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Sustainable governance

The council is committed to embedding sustainable development as its central organising principle.

Development on a sustainable basis considers long term economic, social and environmental wellbeing in all aspects of decision making. The objective being to develop a strong, healthy and just society that lives within environmental limits, based on a sustainable economy, good governance and sound evidence.

Sustainable governance principles that underpin the council's work include:

  • Taking a long term view
  • Effective collaboration
  • Integration - taking a systems viewpoint recognising social, economic and environmental perspectives
  • Prevention and early intervention
  • A citizen centred approach in designing and delivering services
  • The use of sound evidence

We are early adopters of Welsh Government's Well-being of Future Generations (Wales) Act 2015Opens new window which aims to make these sustainable development principles a statutory responsibility across the devolved public sector in Wales.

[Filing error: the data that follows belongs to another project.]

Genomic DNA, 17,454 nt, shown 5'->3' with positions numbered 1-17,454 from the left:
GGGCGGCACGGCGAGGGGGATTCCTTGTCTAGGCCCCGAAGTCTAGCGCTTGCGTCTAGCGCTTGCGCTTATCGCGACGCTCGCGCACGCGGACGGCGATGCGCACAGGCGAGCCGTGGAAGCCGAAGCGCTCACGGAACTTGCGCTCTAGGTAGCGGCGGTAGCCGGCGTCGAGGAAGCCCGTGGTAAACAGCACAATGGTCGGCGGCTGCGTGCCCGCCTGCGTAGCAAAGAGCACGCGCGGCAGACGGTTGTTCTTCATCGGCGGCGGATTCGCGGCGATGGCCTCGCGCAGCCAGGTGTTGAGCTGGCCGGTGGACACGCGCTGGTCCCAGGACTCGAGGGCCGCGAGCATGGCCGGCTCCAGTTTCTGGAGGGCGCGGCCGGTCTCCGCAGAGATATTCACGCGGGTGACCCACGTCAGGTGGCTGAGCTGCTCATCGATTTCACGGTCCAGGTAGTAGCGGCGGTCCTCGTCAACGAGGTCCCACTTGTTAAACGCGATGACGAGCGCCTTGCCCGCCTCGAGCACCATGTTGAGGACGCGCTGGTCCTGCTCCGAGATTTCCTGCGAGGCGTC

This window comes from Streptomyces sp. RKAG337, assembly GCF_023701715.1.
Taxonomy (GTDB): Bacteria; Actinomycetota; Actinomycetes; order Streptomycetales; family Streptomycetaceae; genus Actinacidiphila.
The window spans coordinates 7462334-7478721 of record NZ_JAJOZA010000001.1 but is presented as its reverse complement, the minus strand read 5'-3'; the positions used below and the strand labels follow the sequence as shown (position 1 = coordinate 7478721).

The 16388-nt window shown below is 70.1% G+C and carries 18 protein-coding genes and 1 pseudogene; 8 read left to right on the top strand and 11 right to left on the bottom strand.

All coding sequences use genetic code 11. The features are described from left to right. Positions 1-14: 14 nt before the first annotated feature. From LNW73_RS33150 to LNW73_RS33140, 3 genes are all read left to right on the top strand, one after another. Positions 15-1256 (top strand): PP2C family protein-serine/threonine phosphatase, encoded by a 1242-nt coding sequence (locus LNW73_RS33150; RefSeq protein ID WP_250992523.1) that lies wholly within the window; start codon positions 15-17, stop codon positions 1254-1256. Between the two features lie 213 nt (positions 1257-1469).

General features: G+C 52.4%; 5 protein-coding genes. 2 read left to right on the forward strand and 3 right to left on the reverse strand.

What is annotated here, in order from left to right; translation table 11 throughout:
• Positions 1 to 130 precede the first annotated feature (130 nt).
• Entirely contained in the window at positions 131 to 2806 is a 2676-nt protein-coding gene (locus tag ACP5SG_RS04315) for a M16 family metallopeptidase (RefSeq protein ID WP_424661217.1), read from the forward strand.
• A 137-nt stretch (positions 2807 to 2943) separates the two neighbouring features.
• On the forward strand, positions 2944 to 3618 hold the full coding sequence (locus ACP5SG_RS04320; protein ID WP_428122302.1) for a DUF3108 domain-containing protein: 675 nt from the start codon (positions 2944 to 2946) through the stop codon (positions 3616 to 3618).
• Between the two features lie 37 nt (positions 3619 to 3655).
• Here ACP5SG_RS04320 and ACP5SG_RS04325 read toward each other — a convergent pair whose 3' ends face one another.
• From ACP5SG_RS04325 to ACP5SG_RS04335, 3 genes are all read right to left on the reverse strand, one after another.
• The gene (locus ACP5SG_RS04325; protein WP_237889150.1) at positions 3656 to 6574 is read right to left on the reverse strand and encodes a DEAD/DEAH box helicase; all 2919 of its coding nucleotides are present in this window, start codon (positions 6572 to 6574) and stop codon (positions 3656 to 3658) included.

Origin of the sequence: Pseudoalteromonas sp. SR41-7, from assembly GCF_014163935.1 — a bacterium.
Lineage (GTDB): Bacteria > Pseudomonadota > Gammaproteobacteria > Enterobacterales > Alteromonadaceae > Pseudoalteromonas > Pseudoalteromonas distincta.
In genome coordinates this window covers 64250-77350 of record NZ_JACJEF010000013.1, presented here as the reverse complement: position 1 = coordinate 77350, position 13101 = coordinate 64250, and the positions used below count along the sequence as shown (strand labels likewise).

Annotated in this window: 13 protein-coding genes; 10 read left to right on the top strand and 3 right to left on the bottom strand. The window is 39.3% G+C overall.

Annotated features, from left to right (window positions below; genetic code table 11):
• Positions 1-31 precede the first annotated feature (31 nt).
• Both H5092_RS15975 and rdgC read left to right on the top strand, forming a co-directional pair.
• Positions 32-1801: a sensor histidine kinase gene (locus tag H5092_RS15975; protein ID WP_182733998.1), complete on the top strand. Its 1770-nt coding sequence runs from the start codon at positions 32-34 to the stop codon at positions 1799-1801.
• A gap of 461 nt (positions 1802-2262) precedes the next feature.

Swansea acts as Wales' Model Local Authority in delivering the WLGA Sustainable Development Framework. This best practice helps the council plan and deliver sustainable outcomes for our communities.

Swansea is a signatory of the Sustainable Development CharterOpens new window. Over 200 other private, public and third sector organisations in Wales have also pledged to place sustainable development at the heart of their decision making securing the best long-term outcomes for themselves and for the future of Wales.

In May 2014, Swansea became the first council in Wales to adopt the LGA Climate Local CommitmentOpens new window recognising opportunities to build economic and social resilience by taking action to tackle climate change. Sustainable development projects which exemplify this approach:

  • The Swansea Community Renewable Energy and Enterprise Scheme (CREES). This scheme is exploring how local people in some of Swansea's most economically deprived areas can benefit from community renewable energy projects.
  • The Swansea City Centre District Energy Scheme. Feasibility studies have concluded that a district heating network providing low carbon heat in Swansea is a viable option which would deliver key environmental, social and economic benefits. Further feasibility work, partly funded from UK Government, is currently looking at the phased development of a District Energy Scheme with a view to connecting existing buildings in the Maritime Quarter with the City Centre development sites (St. David's area and Civic Centre waterfront area) and the proposed University of Wales Trinity St. David Campus in SA1.

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